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Transport protein

Biology  Transmembrane receptor  Transport vesicle

A transport protein is a protein involved in facilitated diffusion. Changes in the conformation move the binding site to the opposite side of the protein.


s are also used in active transport. The proteins bind to the larger molecule needed within the cell and guide it into the cell, moving particles against the concentration gradient.
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Transport proteins span the membrane and enable the movement of particles across the membrane. Transport proteins are specific. For example, transport proteins that move Na+ across the cell membrane will not move Ca++.

See carrier protein.
Online Biology Dictionary (TRANSPOS-)
transposase An enzyme capable of catalyzing the insertion of a transposon.

Transport proteins embedded in the membrane can speed movement across the membrane.
Some transport proteins bind selectively to a solute on one side of the membrane and release it on the opposite side.

A can move various ions and molecules, they are distinguished according to their directionality: ...

A transport protein in the plasma membranes of a plant or animal cell that specifically facilitates the diffusion of water across the membrane (osmosis).
aqueous solution
(ay-kwee-us)
A solution in which water is the solvent.

The s integrated into the cell membrane are often highly selective about the chemicals they allow to cross.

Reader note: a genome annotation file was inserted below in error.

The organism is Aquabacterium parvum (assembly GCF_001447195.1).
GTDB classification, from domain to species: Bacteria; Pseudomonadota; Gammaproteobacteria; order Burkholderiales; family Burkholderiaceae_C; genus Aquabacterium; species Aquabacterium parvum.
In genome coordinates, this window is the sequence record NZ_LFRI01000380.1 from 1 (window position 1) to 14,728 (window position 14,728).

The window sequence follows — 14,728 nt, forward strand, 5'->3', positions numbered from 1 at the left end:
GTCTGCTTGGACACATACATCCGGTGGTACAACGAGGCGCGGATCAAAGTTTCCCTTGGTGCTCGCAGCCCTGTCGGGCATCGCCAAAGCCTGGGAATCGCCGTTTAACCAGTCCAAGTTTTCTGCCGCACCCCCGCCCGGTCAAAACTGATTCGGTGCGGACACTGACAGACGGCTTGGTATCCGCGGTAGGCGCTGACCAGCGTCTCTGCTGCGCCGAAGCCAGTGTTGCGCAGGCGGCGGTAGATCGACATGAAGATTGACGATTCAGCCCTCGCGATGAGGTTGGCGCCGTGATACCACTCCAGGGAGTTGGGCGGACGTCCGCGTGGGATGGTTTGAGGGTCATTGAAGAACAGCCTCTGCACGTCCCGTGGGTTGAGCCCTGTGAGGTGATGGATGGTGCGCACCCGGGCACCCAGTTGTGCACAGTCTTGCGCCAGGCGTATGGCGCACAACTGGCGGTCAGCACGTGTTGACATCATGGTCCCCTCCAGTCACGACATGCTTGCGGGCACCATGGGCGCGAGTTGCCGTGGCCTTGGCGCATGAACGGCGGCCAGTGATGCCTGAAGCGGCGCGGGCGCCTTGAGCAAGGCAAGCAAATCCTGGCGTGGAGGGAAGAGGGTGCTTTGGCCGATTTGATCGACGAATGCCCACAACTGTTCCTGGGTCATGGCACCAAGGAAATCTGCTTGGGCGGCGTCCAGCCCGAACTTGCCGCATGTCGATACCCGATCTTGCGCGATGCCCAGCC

channels Transport proteins that act as gates to control the movement of sodium and potassium ions across the plasma membrane of a nerve cell.

transportase -->
(Science: protein) A class of transmembrane protein that allows substances to cross plasma membranes far faster than would be possible by diffusion alone.

Glucose binds to transport protein
Transporter changers conformation and glucose is released into cell
Intracellular glucose is immediately phosphorylated ...

UNC-76 is required for axonal outgrowth and fasciculation in worms and its homolog in Drosophila is an axonal [14,15].

The outer layer of the double membrane is much more permeable than the inner layer, which features a number of embedded membrane transport proteins.

Drinking the solution stimulates Na+ and glucose uptake by co-s
H2O is absorbed from small intestine ...

After sorting, the membrane of the golgi buds off, forming secretory vesicles that transport proteins to their specific destination in the cell. A protein's destination is often signaled with a specific amino acid sequence at its end.

carrier proteins - membrane that binds to a solute and transports it across the membrane by undergoing a series of conformational changes ...

Real biological membranes are semi-permeable; they can be used both to store and access energy. The movement of different molecules across them differ based on which transport proteins are present and active.

active transport A process that requires an expenditure of ATP energy to move molecules across a cell membrane; usually moved against the concentration gradient with the aid of specific s.

that describes the affinity of an enzyme for its substrate and equals the substrate concentration that yields the half-maximal reaction rate; also called the Michaelis constant. A similar parameter describes the affinity of a transport protein for ...

We used to think that it was a regulated process of how nucleic acids such as mRNAs moved out of the cell nucleus, and recently we've become more aware that there also is a regulated process by which cells s and nucleic acids into ...

See also: See also: Protein, Trans, Cell, Membrane, Proteins

Biology  Transmembrane receptor  Transport vesicle

 
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